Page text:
How HIV infects healthy T cells and leads to AIDS
Washington: The specific process by which the HIV virus infects healthy T cells was unknown, until now.
However, a George Mason University researcher team has now finally revealed the process, with the principal investigator, HIV researcher Yuntao Wu, saying that he hopes this breakthrough will start a new line on inquiry into how researchers can use this knowledge to create drugs that could limit or halt HIV infection.
The study outlined a new understanding on how T cells—which are the target cells that the HIV virus infects—move and migrate when hijacked by the virus.
“The discovery adds to our understanding of how HIV initiates the infection of human T cells, which leads to their eventual destruction and the development of AIDS,” said Wu, a professor of molecular and microbiology at Mason.
Researchers and doctors have known for some time that the HIV virus, rather than directly killing healthy T cells, actually hijacks them. This eventually leads to their destruction. So the virus essentially turns the infected T cells (also known as CD4T cells or helper T cells) into a factory for creating even more HIV. Learning more about how the cells are infected could be a key step toward figuring out how to stop infection altogether.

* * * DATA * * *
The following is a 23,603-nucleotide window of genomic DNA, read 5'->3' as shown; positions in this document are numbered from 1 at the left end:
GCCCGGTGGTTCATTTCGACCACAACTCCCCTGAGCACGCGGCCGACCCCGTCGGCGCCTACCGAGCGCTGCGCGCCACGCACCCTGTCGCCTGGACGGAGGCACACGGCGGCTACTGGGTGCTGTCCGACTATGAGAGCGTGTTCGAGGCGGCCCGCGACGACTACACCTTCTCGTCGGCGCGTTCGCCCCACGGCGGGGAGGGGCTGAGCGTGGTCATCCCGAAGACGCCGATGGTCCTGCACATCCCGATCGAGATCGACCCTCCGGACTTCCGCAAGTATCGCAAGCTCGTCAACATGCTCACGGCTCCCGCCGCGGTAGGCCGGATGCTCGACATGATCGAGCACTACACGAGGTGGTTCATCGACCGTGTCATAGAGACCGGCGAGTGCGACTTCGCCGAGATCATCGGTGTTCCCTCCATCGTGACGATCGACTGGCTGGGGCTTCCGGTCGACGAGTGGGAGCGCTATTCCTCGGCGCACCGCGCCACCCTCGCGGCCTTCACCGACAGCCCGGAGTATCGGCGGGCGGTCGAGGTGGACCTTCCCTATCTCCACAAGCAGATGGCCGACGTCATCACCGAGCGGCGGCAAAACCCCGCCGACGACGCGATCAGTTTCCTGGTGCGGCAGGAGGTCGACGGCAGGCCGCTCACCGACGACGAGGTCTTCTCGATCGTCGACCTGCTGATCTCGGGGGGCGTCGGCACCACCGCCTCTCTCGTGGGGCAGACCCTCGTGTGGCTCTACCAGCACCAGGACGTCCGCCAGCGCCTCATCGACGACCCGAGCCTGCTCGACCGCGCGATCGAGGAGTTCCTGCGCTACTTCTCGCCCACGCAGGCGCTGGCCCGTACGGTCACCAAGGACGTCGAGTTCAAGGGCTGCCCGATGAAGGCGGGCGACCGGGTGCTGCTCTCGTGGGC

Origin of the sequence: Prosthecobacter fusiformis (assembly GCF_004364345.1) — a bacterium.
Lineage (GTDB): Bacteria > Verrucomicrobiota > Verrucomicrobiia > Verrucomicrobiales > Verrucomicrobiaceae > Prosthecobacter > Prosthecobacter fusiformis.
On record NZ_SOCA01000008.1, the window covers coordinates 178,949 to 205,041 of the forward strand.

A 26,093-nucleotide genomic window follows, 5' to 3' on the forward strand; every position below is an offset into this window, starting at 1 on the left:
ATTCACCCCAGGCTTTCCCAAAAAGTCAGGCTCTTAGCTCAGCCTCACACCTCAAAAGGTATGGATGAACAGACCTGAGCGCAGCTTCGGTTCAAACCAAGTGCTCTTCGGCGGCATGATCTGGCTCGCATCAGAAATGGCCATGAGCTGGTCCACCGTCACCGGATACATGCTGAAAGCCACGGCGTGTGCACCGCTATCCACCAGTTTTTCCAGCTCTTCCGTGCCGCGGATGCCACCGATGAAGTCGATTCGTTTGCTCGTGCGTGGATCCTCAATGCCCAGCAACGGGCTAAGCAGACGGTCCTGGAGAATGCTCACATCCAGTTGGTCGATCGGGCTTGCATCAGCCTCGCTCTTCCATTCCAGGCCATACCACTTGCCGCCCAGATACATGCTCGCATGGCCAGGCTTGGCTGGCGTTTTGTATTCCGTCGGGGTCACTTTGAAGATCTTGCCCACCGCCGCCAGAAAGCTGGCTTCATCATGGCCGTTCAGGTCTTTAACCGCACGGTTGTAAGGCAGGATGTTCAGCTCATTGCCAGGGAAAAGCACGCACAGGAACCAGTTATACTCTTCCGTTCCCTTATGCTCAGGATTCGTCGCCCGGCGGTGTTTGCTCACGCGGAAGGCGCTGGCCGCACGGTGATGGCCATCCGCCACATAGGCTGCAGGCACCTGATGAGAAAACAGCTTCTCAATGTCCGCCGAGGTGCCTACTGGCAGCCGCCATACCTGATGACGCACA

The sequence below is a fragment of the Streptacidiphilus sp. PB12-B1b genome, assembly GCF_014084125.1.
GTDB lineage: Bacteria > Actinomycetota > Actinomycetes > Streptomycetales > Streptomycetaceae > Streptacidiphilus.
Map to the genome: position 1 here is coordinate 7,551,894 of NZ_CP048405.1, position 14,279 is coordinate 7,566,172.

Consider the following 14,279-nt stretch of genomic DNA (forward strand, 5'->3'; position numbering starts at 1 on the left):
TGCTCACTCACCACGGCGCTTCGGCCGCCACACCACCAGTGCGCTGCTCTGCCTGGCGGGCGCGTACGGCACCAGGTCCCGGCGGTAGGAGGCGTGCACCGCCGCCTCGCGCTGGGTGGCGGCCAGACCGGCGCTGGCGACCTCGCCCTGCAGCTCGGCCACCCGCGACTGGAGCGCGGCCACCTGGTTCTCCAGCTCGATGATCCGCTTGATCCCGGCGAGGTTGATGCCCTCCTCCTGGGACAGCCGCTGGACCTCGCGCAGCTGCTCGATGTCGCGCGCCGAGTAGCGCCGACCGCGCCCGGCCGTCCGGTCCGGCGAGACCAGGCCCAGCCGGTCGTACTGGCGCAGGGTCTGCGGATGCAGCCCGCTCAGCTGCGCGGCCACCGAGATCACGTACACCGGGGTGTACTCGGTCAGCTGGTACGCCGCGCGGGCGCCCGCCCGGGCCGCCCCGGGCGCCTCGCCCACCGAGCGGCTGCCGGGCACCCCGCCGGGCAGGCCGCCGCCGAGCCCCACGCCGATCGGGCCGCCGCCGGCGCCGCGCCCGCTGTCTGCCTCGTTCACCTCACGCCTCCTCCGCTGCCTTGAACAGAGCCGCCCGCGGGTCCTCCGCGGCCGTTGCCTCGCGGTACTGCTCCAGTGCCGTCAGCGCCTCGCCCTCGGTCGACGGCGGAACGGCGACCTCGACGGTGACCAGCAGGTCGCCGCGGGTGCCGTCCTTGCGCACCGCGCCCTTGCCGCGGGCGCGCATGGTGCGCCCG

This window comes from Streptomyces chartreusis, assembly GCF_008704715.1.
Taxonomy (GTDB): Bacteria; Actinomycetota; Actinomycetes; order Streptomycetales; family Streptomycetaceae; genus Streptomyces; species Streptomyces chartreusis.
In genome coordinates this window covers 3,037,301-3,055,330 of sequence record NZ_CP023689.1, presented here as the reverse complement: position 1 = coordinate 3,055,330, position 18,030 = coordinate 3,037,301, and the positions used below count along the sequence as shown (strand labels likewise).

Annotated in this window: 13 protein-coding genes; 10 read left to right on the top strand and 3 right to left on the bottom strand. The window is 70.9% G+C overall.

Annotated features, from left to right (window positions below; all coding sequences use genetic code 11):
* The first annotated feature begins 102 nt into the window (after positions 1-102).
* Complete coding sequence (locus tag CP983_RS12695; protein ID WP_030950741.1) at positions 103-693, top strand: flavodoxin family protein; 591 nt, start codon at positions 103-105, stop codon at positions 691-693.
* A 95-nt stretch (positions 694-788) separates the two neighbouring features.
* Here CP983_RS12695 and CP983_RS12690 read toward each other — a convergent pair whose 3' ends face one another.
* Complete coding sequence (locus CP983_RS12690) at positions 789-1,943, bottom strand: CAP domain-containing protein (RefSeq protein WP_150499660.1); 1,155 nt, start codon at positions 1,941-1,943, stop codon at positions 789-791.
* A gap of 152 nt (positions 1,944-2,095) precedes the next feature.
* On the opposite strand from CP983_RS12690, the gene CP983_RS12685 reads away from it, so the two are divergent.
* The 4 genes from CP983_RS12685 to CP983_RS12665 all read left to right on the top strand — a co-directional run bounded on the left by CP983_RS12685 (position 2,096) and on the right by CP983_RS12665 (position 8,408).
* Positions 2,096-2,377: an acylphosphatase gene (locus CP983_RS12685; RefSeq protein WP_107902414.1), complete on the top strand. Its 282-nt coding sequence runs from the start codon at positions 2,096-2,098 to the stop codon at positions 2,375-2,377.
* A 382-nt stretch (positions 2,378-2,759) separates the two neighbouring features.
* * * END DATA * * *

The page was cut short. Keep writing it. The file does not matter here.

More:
The researchers discovered that LIM domain kinase, or LIMK triggers a cell to move, almost acting like a propeller. This cell movement is essential for HIV infection. This discovery marks the first time that a research team has uncovered the involvement of LIMK in HIV infection.
Building upon these results, the researchers then used a drug to trigger similar LIMK activation and found that it increased infection of T cells. Of course, the researchers ultimately want to decrease the infection of T cells—so they worked backwards and found something very promising.
“When we engineered the cell to inhibit LIMK activity, the cell became relatively resistant to HIV infection,” said Wu.
In other words, the researchers engineered human T cells that were not easily infected by HIV. This finding suggests that, in the future, drugs could be developed based on LIMK inhibition.
The study has been published in the Journal of Biological Chemistry.